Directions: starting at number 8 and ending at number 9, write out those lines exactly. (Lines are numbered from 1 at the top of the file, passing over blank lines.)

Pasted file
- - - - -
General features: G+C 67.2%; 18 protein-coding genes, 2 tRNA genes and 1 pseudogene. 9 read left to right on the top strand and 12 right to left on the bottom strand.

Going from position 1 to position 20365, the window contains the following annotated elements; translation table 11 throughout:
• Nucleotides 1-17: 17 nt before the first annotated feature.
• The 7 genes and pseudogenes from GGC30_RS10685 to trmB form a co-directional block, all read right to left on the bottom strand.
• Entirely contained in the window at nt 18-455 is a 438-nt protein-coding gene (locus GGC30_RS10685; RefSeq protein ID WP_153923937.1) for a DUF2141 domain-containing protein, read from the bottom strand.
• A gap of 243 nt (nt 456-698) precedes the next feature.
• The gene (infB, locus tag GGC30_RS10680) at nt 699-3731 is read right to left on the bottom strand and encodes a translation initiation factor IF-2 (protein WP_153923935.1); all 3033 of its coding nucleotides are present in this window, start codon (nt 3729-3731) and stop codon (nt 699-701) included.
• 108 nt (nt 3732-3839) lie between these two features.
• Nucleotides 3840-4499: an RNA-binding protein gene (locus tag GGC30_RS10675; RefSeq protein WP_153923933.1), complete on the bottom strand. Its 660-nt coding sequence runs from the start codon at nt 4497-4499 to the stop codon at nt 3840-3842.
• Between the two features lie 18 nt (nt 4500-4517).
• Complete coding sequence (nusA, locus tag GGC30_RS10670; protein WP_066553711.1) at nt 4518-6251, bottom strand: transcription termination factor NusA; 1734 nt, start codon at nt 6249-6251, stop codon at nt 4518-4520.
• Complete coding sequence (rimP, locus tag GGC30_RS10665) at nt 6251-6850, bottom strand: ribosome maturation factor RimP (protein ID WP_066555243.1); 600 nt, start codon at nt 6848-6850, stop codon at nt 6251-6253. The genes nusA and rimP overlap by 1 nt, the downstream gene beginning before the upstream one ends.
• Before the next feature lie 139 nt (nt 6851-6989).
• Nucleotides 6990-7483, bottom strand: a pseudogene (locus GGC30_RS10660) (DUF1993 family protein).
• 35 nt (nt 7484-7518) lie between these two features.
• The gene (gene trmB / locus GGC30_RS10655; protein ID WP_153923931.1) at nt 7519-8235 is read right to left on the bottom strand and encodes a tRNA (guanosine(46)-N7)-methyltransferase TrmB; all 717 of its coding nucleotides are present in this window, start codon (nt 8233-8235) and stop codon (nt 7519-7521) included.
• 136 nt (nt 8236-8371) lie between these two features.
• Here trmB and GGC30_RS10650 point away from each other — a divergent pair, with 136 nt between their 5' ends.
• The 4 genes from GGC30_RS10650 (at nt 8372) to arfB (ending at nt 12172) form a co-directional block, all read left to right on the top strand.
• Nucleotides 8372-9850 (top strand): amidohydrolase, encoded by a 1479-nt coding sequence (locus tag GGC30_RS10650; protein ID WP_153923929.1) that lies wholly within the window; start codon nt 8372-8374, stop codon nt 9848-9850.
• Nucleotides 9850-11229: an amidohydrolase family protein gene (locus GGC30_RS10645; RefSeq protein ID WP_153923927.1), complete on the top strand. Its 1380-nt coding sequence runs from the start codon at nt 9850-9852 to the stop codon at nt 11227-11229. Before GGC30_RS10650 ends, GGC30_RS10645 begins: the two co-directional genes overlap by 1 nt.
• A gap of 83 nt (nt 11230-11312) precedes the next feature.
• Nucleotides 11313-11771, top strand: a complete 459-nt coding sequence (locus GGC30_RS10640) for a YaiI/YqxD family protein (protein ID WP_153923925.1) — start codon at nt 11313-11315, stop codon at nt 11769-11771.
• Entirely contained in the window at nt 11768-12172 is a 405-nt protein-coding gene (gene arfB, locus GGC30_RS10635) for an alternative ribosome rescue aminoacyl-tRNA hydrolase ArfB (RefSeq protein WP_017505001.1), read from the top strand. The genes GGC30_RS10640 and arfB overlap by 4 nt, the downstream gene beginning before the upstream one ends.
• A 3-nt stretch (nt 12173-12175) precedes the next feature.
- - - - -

• 108 nt (nt 3732-3839) lie between these two features.
• Nucleotides 3840-4499: an RNA-binding protein gene (locus tag GGC30_RS10675; RefSeq protein WP_153923933.1), complete on the bottom strand. Its 660-nt coding sequence runs from the start codon at nt 4497-4499 to the stop codon at nt 3840-3842.